The Hamas quandary exercises the minds of world leaders – not only Palestinians and Israelis. By cleaving the Palestinian entity more than a year ago into two warring halves, Hamas has presented would-be peacemakers like the Middle East Quartet with a knotty dilemma.
Visiting Russian officials offered an original solution during their talks in Damascus and Jerusalem this week: Try the “Chechen formula” they said. They agreed that the diplomatic and internal Palestinian knot can be sundered only if Hamas ends its life as a terrorist organization and complies with the criteria laid down by the Quartet, which is composed of the United States, Russia, the European Union and the United Nations, that is, renounce terror, recognize Israel and abide by previous accords.
But the Kremlin has its own notions for attaining this objective.
Asked to clarify their idea, DEBKA-net-Weekly’s diplomatic sources report the Russians explained how Moscow tamed rebellious Chechnya.
In 2004, Ramzan Kadyrov, chief of a private Chechen army called Kadyrovtsy, was appointed deputy prime minister of the turbulent province. He was the broom Moscow had chosen to pacify Chechnya after decades of bitter warfare.
In 2006, the new man was promoted to prime minister and, in February 2007, to president, his reward for successfully and brutally quelling the Chechen revolt and all but eliminating most of the Islamic fighting groups associated with al Qaeda.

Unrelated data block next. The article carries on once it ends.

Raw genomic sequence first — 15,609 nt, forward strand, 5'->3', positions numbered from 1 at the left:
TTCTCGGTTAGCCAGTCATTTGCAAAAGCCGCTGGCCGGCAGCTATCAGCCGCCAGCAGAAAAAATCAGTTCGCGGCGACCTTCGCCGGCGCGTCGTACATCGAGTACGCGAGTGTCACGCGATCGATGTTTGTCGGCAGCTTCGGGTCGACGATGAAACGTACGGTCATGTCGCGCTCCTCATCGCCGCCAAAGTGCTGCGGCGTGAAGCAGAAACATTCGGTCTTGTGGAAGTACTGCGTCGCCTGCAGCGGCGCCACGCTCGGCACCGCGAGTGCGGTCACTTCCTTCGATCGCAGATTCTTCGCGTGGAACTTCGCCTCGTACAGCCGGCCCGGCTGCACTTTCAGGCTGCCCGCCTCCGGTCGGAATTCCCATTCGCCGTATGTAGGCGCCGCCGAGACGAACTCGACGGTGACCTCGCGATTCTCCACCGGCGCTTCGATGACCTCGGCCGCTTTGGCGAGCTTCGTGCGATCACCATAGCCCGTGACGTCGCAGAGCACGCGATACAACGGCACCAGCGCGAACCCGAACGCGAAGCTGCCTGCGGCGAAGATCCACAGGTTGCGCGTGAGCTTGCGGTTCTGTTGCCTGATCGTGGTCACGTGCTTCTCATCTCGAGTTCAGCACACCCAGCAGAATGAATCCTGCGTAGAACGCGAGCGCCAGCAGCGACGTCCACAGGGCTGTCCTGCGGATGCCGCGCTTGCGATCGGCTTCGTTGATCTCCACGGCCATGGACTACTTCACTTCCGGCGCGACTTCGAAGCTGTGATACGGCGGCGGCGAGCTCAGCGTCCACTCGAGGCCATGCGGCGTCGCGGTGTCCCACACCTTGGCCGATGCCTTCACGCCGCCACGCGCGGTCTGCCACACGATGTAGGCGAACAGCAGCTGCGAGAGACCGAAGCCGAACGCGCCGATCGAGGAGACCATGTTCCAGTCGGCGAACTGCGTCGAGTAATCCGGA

Moscow’s idea was to find a Palestinian Kadyrov. Asked where one was to be found, the visitors replied unhesitatingly that Moscow’s secret services would be glad to help Israel, or if need be Washington, find the right candidate.
Prime minister Ehud Olmert and defense minister Ehud Barak had the impression that they had someone, or even a list of candidates, in mind for the role of Gaza pacifier, although they refused to name names, or even specify whether they were thinking of a Fatah or Hamas figure.
Moscow proposes using a terrorist to out-terrorize his comrades
The nub of his plan was to install one of the “bad guys” in the Palestinian driver’s seat – not a moderate, democratic type, but the toughest terrorist of them all – and use him to hammer all the terrorist organizations and paramilitary groups until they gave up and dispersed.
The Russians had little good to say about American and European moves on the Palestinian question till now. All of them, including last year’s peace conference at Annapolis, they said, had proved to be bad mistakes. The rift within the Palestinian movement had widened and Hamas and its allied terrorist groups were stronger than ever. If this process continued, they warned, things would get worse and in the end the Hamas-led Palestinian bloc would take over the West Bank and oust Palestinian Authority chairman Mahmoud Abbas and prime minister Salam Fayyad.
According to DEBKA-Net-Weekly‘s sources, the Russians tried selling their scheme to European, Egyptian and Saudi leaders, but found no takers.
They were not deterred. The visitors informed Israel that Moscow would be inviting Hamas political chief, Khaled Meshaal and a large delegation in the coming weeks [Meshaal was last there in March 2007]. This time, he would be received by the designated Russian president Dmitry Medvedev as well as prime minister-to-be Vladimir Putin.